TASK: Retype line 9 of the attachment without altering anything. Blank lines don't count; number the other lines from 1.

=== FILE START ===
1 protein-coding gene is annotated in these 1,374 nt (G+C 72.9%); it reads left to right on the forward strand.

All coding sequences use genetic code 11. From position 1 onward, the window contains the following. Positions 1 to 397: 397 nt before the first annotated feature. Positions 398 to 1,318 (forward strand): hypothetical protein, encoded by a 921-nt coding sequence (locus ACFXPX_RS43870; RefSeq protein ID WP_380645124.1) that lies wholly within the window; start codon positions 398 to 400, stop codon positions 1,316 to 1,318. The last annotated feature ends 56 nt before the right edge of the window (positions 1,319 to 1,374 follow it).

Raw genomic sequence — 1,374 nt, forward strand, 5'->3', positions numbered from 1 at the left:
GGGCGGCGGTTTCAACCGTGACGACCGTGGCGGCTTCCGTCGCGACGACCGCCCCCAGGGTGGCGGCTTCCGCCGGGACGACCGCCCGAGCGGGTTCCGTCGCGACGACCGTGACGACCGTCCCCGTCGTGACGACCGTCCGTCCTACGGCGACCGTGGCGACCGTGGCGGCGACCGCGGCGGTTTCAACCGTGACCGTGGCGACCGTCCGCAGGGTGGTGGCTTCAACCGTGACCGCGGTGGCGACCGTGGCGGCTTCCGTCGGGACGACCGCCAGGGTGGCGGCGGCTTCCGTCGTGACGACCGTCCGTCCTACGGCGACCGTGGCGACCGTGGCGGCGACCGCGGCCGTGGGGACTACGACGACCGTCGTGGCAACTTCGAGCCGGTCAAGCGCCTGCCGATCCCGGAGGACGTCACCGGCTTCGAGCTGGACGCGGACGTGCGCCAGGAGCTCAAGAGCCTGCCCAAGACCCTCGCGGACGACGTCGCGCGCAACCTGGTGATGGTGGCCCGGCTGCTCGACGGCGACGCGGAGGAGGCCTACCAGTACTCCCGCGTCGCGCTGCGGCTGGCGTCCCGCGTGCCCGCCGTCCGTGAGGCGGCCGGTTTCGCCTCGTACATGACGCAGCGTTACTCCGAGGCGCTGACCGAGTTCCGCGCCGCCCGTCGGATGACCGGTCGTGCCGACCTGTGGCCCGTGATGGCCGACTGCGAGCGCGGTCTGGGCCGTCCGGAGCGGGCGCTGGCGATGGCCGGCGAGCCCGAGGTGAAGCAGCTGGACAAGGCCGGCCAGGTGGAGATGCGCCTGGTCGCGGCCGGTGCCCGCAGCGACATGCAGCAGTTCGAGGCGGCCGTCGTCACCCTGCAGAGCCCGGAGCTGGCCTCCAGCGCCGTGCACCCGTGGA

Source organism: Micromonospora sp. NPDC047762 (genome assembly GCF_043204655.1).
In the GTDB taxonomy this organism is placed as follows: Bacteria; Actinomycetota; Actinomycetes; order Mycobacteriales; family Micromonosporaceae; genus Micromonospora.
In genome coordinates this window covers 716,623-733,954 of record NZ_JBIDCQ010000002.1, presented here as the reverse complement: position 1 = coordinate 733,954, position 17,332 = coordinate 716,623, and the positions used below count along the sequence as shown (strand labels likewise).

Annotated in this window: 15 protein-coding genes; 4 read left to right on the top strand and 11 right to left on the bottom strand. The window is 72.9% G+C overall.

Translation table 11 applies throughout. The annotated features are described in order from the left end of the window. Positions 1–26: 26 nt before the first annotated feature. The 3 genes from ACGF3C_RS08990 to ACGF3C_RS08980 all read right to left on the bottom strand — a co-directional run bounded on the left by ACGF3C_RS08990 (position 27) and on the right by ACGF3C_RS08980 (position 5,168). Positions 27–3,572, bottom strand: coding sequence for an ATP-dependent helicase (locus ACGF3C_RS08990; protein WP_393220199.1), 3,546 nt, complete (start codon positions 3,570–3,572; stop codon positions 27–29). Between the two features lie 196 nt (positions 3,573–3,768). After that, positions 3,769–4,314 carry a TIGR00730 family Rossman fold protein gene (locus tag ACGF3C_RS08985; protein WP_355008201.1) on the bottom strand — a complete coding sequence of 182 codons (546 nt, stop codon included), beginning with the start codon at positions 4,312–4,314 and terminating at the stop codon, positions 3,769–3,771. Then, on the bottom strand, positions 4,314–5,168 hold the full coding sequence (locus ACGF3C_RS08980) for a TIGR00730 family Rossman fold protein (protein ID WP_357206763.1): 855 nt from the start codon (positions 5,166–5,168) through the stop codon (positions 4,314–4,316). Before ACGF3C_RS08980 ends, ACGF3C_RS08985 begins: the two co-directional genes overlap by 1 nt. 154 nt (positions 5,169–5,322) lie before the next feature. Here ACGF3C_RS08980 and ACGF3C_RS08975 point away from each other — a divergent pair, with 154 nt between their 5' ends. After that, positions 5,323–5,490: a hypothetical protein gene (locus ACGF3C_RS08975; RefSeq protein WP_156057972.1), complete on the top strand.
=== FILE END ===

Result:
Translation table 11 applies throughout. The annotated features are described in order from the left end of the window. Positions 1–26: 26 nt before the first annotated feature. The 3 genes from ACGF3C_RS08990 to ACGF3C_RS08980 all read right to left on the bottom strand — a co-directional run bounded on the left by ACGF3C_RS08990 (position 27) and on the right by ACGF3C_RS08980 (position 5,168). Positions 27–3,572, bottom strand: coding sequence for an ATP-dependent helicase (locus ACGF3C_RS08990; protein WP_393220199.1), 3,546 nt, complete (start codon positions 3,570–3,572; stop codon positions 27–29). Between the two features lie 196 nt (positions 3,573–3,768). After that, positions 3,769–4,314 carry a TIGR00730 family Rossman fold protein gene (locus tag ACGF3C_RS08985; protein WP_355008201.1) on the bottom strand — a complete coding sequence of 182 codons (546 nt, stop codon included), beginning with the start codon at positions 4,312–4,314 and terminating at the stop codon, positions 3,769–3,771. Then, on the bottom strand, positions 4,314–5,168 hold the full coding sequence (locus ACGF3C_RS08980) for a TIGR00730 family Rossman fold protein (protein ID WP_357206763.1): 855 nt from the start codon (positions 5,166–5,168) through the stop codon (positions 4,314–4,316). Before ACGF3C_RS08980 ends, ACGF3C_RS08985 begins: the two co-directional genes overlap by 1 nt. 154 nt (positions 5,169–5,322) lie before the next feature. Here ACGF3C_RS08980 and ACGF3C_RS08975 point away from each other — a divergent pair, with 154 nt between their 5' ends. After that, positions 5,323–5,490: a hypothetical protein gene (locus ACGF3C_RS08975; RefSeq protein WP_156057972.1), complete on the top strand.